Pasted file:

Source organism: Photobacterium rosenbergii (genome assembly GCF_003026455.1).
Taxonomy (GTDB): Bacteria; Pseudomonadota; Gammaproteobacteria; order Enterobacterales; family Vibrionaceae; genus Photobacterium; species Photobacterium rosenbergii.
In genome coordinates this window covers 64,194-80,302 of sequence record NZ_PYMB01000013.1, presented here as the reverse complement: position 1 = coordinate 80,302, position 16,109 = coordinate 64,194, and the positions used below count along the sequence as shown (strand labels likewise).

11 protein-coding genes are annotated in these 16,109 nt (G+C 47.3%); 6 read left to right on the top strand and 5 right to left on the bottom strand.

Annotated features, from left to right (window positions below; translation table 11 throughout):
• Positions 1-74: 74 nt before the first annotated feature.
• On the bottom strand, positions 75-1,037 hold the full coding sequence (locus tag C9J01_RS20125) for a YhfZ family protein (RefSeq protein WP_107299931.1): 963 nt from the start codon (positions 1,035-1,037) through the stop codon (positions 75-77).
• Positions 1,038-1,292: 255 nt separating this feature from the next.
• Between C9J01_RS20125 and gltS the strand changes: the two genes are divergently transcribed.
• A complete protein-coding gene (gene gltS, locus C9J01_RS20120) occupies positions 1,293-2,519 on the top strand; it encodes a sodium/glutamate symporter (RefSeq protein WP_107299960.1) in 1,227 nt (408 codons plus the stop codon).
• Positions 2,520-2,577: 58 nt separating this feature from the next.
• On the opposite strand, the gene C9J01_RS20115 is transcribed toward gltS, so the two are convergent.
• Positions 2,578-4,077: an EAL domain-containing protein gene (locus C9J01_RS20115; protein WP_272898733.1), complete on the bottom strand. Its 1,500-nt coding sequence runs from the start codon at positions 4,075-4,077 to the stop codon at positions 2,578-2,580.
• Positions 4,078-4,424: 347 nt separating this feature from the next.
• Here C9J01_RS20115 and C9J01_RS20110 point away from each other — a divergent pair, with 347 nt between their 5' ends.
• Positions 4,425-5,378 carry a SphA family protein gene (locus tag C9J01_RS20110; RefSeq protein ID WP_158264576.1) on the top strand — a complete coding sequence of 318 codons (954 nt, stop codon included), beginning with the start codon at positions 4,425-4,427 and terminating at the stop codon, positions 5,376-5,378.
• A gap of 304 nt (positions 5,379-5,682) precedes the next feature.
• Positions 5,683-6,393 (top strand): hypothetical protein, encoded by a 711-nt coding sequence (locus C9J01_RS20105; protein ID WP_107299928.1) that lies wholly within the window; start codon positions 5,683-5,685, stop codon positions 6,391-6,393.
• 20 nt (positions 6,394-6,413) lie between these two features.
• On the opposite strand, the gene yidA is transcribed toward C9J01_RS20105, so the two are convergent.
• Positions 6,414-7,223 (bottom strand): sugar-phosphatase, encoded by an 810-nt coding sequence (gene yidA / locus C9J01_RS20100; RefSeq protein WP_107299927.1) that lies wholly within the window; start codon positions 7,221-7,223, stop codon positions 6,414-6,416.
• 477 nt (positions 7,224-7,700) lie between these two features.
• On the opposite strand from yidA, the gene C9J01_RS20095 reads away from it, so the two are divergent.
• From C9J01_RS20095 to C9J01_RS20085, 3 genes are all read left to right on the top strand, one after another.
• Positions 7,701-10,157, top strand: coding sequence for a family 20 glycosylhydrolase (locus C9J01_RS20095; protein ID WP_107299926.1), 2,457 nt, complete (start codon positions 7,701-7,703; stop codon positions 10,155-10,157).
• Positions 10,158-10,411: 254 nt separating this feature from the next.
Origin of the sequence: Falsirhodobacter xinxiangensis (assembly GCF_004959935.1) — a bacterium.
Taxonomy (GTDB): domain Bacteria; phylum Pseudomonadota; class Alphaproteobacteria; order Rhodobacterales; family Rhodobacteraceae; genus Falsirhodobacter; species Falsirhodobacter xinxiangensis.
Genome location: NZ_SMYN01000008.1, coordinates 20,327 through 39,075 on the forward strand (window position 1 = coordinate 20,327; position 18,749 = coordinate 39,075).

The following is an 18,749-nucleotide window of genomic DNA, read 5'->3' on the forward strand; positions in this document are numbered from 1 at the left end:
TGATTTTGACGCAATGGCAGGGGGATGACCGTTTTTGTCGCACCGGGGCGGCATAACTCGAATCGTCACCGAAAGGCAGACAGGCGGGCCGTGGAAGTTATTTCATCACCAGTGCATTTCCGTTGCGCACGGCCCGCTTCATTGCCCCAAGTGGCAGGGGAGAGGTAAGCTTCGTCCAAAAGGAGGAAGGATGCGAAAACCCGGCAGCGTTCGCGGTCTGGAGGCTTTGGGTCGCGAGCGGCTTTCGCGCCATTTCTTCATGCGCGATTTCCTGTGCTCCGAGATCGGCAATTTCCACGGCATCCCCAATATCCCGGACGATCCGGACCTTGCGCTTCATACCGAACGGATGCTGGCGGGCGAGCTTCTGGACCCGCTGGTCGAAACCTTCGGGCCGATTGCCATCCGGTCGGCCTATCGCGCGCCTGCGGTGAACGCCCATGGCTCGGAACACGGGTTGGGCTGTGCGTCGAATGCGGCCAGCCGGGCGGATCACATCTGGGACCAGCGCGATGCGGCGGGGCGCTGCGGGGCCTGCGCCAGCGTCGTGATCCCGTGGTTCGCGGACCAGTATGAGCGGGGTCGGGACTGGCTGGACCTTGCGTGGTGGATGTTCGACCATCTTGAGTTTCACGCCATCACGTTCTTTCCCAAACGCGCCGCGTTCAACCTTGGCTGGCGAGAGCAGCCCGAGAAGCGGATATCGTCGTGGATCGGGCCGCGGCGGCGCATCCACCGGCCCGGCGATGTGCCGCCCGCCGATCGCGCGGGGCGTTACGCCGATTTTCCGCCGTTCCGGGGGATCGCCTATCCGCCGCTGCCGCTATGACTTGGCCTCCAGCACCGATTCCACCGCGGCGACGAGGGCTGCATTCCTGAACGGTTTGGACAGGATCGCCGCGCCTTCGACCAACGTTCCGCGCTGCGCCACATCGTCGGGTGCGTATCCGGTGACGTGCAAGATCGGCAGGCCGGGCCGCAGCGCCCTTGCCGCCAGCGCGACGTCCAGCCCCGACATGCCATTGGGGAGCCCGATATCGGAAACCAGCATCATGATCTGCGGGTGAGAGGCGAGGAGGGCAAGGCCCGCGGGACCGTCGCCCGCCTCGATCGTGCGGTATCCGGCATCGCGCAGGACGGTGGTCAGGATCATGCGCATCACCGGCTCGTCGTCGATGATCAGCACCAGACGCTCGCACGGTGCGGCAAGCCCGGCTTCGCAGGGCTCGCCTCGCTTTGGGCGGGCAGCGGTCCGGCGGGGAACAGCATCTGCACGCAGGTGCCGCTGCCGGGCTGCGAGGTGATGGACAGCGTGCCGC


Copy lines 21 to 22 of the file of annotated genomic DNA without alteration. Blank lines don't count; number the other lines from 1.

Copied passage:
• Positions 6,414-7,223 (bottom strand): sugar-phosphatase, encoded by an 810-nt coding sequence (gene yidA / locus C9J01_RS20100; RefSeq protein WP_107299927.1) that lies wholly within the window; start codon positions 7,221-7,223, stop codon positions 6,414-6,416.
• 477 nt (positions 7,224-7,700) lie between these two features.